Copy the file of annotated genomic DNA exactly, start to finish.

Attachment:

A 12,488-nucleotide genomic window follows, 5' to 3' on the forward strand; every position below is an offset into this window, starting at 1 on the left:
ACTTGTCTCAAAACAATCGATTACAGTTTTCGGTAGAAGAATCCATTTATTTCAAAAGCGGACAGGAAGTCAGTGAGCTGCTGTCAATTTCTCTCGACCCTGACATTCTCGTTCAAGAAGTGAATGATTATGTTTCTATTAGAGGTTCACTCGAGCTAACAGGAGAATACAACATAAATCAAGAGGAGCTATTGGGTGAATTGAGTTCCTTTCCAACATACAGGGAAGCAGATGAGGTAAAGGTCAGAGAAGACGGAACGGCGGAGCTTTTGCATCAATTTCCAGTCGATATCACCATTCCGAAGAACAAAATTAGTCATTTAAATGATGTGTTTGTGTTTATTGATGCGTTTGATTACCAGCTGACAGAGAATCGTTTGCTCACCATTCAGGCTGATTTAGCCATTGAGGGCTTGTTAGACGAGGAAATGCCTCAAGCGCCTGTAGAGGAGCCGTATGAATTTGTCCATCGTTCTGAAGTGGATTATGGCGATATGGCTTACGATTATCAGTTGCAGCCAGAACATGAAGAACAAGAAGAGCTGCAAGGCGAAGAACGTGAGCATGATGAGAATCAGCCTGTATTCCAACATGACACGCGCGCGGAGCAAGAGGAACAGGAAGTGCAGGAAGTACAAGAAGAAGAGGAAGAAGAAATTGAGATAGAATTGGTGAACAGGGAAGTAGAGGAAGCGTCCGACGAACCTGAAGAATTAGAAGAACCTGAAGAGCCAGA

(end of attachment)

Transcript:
A 12,488-nucleotide genomic window follows, 5' to 3' on the forward strand; every position below is an offset into this window, starting at 1 on the left:
ACTTGTCTCAAAACAATCGATTACAGTTTTCGGTAGAAGAATCCATTTATTTCAAAAGCGGACAGGAAGTCAGTGAGCTGCTGTCAATTTCTCTCGACCCTGACATTCTCGTTCAAGAAGTGAATGATTATGTTTCTATTAGAGGTTCACTCGAGCTAACAGGAGAATACAACATAAATCAAGAGGAGCTATTGGGTGAATTGAGTTCCTTTCCAACATACAGGGAAGCAGATGAGGTAAAGGTCAGAGAAGACGGAACGGCGGAGCTTTTGCATCAATTTCCAGTCGATATCACCATTCCGAAGAACAAAATTAGTCATTTAAATGATGTGTTTGTGTTTATTGATGCGTTTGATTACCAGCTGACAGAGAATCGTTTGCTCACCATTCAGGCTGATTTAGCCATTGAGGGCTTGTTAGACGAGGAAATGCCTCAAGCGCCTGTAGAGGAGCCGTATGAATTTGTCCATCGTTCTGAAGTGGATTATGGCGATATGGCTTACGATTATCAGTTGCAGCCAGAACATGAAGAACAAGAAGAGCTGCAAGGCGAAGAACGTGAGCATGATGAGAATCAGCCTGTATTCCAACATGACACGCGCGCGGAGCAAGAGGAACAGGAAGTGCAGGAAGTACAAGAAGAAGAGGAAGAAGAAATTGAGATAGAATTGGTGAACAGGGAAGTAGAGGAAGCGTCCGACGAACCTGAAGAATTAGAAGAACCTGAAGAGCCAGA